Latest Headlines

Misleading property advertisements

MANY people have been duped into buying property in Cyprus through the use of misleading advertising. Much of this makes outrageous and totally unsubstantiated claims regarding the performance of property investments. For example, marketing literature produced by one registered Estate Agent guarantees that investors: “only have to invest 30% of the selling price, then the […]

MANY people have been duped into buying property in Cyprus through the use of misleading advertising.

Much of this makes outrageous and totally unsubstantiated claims regarding the performance of property investments. For example, marketing literature produced by one registered Estate Agent guarantees that investors:

“only have to invest 30% of the selling price, then the property is put back on the market before the next 60% is due and the property is sold at retail price.”

Unfortunately, as investors have discovered, the apartments they have bought cannot be sold at retail price as guaranteed by the Estate Agent. As a consequence, they have borrowed money to meet their contractual obligations thereby avoiding the risk of being taken to Court and losing everything, or they have sold out at a loss.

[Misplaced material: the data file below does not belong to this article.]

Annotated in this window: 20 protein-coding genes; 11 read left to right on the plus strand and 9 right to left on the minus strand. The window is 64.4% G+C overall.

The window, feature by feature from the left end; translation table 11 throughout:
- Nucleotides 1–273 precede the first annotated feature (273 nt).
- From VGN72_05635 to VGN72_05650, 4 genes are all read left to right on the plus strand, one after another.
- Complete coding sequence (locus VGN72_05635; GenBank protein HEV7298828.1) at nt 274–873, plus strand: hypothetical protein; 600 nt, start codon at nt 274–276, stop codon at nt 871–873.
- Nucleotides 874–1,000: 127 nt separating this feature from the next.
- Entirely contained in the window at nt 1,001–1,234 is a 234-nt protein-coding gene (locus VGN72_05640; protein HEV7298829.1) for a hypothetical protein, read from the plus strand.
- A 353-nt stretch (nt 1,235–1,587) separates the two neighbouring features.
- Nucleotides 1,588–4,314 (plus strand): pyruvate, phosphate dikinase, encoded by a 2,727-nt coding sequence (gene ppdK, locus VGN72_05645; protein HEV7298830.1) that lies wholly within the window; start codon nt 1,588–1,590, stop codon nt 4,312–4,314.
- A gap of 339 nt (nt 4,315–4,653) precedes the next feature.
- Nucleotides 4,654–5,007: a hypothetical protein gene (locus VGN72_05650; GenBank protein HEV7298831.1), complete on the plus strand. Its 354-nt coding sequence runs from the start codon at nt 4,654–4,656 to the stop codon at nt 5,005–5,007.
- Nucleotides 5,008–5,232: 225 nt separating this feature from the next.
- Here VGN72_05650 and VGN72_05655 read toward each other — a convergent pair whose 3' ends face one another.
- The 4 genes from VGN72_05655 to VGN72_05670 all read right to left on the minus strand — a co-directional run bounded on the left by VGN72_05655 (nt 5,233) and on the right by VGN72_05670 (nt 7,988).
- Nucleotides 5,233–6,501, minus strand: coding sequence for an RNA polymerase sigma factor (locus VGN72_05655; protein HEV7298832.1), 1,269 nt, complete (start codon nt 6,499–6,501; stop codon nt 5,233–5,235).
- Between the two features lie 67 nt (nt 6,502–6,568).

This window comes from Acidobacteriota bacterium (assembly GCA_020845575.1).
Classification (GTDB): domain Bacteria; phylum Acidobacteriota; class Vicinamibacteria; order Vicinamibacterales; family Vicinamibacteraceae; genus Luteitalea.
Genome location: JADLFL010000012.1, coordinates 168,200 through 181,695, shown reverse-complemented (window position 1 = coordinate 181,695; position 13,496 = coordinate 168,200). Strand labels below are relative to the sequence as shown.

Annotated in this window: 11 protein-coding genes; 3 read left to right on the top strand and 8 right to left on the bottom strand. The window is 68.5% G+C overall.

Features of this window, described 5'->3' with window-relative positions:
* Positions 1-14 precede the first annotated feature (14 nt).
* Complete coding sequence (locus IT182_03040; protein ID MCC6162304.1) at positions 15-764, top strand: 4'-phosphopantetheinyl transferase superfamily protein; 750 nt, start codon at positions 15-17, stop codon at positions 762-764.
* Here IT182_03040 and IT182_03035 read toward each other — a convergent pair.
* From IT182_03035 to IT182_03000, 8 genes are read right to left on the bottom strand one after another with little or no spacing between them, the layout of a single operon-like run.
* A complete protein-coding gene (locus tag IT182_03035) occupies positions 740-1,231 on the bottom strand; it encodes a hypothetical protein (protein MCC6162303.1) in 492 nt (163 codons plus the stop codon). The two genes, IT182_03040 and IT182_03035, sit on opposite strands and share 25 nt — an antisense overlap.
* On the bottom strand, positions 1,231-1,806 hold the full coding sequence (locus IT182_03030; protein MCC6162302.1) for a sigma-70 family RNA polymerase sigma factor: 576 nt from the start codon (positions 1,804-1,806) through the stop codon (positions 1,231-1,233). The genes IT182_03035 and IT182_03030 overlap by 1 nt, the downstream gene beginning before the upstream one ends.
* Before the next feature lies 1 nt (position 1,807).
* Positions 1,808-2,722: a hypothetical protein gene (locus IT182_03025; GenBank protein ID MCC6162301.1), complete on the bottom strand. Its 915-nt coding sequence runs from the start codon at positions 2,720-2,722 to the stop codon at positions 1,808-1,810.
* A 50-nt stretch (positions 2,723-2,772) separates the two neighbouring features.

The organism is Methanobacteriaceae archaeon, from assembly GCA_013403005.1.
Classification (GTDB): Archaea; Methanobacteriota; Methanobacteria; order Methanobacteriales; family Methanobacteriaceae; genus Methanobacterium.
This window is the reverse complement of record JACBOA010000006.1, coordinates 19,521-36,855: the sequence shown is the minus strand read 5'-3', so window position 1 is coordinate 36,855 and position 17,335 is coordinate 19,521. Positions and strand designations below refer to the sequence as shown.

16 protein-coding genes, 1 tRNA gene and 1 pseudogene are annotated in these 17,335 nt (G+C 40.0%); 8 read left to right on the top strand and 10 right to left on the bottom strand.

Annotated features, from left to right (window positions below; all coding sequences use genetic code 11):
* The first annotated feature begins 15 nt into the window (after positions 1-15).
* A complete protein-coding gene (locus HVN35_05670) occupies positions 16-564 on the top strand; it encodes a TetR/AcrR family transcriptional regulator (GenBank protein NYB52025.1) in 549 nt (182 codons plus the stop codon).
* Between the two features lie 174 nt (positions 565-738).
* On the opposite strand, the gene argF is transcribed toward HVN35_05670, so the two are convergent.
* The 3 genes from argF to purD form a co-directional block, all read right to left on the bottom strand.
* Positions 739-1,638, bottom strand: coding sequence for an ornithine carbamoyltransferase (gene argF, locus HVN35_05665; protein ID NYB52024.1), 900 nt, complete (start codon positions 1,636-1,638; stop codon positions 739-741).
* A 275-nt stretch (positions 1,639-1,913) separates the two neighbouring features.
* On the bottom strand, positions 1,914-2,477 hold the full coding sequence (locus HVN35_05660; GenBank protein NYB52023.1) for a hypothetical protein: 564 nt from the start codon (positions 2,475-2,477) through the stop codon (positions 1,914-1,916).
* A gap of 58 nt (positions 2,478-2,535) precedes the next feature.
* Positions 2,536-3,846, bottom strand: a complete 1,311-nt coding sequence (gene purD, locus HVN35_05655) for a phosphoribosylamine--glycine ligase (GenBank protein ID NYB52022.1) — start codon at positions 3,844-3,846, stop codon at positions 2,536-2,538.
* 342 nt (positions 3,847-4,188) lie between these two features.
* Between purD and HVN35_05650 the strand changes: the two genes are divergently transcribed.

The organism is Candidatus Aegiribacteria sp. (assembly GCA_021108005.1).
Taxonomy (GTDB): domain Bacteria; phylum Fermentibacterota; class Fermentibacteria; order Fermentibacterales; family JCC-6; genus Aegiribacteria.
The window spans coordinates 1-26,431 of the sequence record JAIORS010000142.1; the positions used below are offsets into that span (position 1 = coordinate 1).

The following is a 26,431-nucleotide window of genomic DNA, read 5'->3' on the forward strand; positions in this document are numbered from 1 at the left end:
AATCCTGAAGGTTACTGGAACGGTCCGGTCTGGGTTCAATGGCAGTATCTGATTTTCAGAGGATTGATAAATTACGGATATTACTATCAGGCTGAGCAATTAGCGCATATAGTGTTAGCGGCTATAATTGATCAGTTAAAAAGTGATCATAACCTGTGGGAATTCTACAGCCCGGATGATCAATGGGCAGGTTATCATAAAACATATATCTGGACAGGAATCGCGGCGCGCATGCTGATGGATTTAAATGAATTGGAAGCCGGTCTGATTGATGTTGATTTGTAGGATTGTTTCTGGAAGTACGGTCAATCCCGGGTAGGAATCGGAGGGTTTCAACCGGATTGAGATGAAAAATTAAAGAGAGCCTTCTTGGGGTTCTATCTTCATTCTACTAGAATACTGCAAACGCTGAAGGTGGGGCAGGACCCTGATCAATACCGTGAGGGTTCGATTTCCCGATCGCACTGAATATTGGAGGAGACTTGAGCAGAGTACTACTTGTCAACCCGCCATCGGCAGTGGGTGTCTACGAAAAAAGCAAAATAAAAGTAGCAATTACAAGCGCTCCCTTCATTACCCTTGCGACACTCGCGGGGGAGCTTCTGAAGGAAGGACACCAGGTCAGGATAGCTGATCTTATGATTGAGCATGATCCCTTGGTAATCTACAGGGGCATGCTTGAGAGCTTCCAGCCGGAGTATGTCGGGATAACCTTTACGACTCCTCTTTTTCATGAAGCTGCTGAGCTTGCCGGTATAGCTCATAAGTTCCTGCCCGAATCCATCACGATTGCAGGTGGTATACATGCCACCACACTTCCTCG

The existing law on misleading advertising does not provide for the law-breakers to be fined or receive other penalties. It merely allows them to be issued with a prohibitive or imperative decree, which only requires them to change their advertisements.

But hopefully, things may be about to change.

The House of Representatives is trying to abolish misleading advertising by promoting a bill that will enable the law-breakers to be fined.

We understand that the adoption, compliance assurance and monitoring of the new law will be carried out by the Protection of Competition and Consumers Service of the Commerce Ministry.

We trust that the bill under discussion by the House will enable fines imposed that will:

  • be severe enough to dissuade companies from using misleading advertising to promote their goods and services;
  • enable those who have been duped to be fully compensated for their losses.

We also hope that the Protection of Competition and Consumers Service has sufficient resources to carry out the task.

We await further developments with interest.

Readers' comments

Comments on this article are no longer being accepted.

  • Text size

Back to top